Saturday, March 29, 2008

The Star Drums of the 12th Corps of the Army of the Potomac

I have a drum in my collection that I've always known is special but I haven't, until now, been able to decode the clues. Here is the drum, and here are the clues:


1861-62 Star Drum by C.C. Clapp, Boston
Collection of E. Mirsky

Label: handwritten in India ink script as follows:


C.C. Clapp & Co.
69 Court St
Boston

C.C. Clapp had contracts in 1861 to 1862 to supply several Massachusetts militia units with bugles and drum heads (per American Military Goods Dealers and Makers, 1785-1915, p. 24).

Insignia: a five-pointed gold star with a metal numeral "5" in the center.


Snare Mechanism: a thumbscrew operated hinged clamp on one end, and a leather butt plate secured by a metal plate screwed into the counterhoop.




Other Features: the bottom counterhoop has two small pieces of filler wood at 180 degrees from each other and 90 degrees from the existing snare cut-outs, suggesting that the original design may have lacked the mechanical snare mechanism and that the mechanism was installed afterward (to improve the drummer's ability to tighten the snares). [Note: drums without snare mechanisms were not uncommon, especially early, as discussed below under the posting "Civil War or Earlier "Porter Blanchard" of Concord, New Hampshire".]



Unraveling the Mystery: In searching through images on the Internet I noticed a drum with a large five-pointed star surrounding a metal numeral "2" on the West Coast Civil War Collectors' ("WCCWC") website. That connection was obvious. This drum has a five-pointed painted star surrounding a metal number. My drum has a gold star with a "5" in it; this drum has a white star with a "2" in it. In addition, the WCCWC's drum was attribted to the 20th Corps., 2nd Div. That was the additional piece of information I needed.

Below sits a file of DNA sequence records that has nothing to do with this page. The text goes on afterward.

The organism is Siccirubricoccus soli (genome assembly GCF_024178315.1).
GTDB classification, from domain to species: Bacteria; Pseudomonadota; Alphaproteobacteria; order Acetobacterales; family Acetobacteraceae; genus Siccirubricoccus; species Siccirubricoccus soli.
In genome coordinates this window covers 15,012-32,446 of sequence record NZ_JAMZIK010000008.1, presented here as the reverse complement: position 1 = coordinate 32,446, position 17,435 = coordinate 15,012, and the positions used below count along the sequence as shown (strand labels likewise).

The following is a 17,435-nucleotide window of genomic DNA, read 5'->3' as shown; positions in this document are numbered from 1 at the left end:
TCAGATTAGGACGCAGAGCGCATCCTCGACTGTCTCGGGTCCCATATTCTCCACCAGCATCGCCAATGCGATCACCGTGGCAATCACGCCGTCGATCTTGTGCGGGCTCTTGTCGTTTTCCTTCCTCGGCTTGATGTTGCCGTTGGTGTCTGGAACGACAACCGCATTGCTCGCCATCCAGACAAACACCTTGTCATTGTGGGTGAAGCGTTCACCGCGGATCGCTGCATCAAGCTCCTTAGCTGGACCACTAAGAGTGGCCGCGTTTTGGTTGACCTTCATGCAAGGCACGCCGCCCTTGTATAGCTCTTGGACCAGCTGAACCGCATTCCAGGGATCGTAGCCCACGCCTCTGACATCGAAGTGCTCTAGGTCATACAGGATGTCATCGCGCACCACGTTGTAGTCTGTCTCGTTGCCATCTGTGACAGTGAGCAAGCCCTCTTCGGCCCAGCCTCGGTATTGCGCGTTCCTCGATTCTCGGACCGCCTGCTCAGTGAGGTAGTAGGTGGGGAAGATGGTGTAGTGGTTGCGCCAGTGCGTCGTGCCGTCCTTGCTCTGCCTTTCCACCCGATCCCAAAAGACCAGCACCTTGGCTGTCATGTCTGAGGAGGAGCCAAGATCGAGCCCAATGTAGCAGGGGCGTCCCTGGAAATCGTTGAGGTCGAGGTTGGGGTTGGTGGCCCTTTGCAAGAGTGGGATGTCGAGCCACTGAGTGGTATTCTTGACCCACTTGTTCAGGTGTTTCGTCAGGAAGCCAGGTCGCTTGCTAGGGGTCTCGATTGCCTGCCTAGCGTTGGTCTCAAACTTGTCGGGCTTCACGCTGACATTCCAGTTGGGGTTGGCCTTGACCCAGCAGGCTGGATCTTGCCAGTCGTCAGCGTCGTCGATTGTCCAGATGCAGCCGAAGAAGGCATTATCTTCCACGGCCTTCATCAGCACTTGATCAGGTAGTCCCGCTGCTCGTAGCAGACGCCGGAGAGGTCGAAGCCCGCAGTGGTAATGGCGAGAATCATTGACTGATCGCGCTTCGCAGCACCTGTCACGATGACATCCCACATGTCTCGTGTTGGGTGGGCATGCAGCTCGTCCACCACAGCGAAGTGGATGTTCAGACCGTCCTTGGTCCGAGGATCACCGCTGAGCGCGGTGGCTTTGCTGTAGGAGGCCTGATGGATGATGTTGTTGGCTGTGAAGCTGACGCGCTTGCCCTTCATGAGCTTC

Earl Robinson's Drum
(which he attributes to the 20th Corps (successor to the 12th Corps), 2nd Division)
West Coast Civil War Collectors ("WCCWC")

See the WCCWC's drums.


I emailed the contact persons mentioned on the website and within hours received a terrific reply from Earl Robinson who owns the White Star ("2") drum pictured on the website.

Earl wrote: "I found this drum [with star and numeral "2"] in Bunker Hill, West Virginia about 15 years ago without any history. It has no maker's label inside. The 12th Corps served in that area in 1862 and the star was their corps badge (migrating to the 20th Corps when they were reassigned to the Army of the West). Since red indicates first division and white second, and blue third, it was a reasonable assumption of mine that the drum, white star, numeral two and Bunker Hill locale added up as described."

The 12th Corps used the star as its corps badge! Off I went searching for information about the 12th Corps and, in particular, the 5th Division.

THE STAR IS THE BADGE OR EMBLEM OF THE 12TH CORPS:

Confirming that the star was the badge of the 12th corps, see UNION ARMY 12TH CORPS (from Fox's Regimental Losses, Chap. VIII), which talks also of the Fifth Connecticut regiment of the 12th Corps -- BINGO!: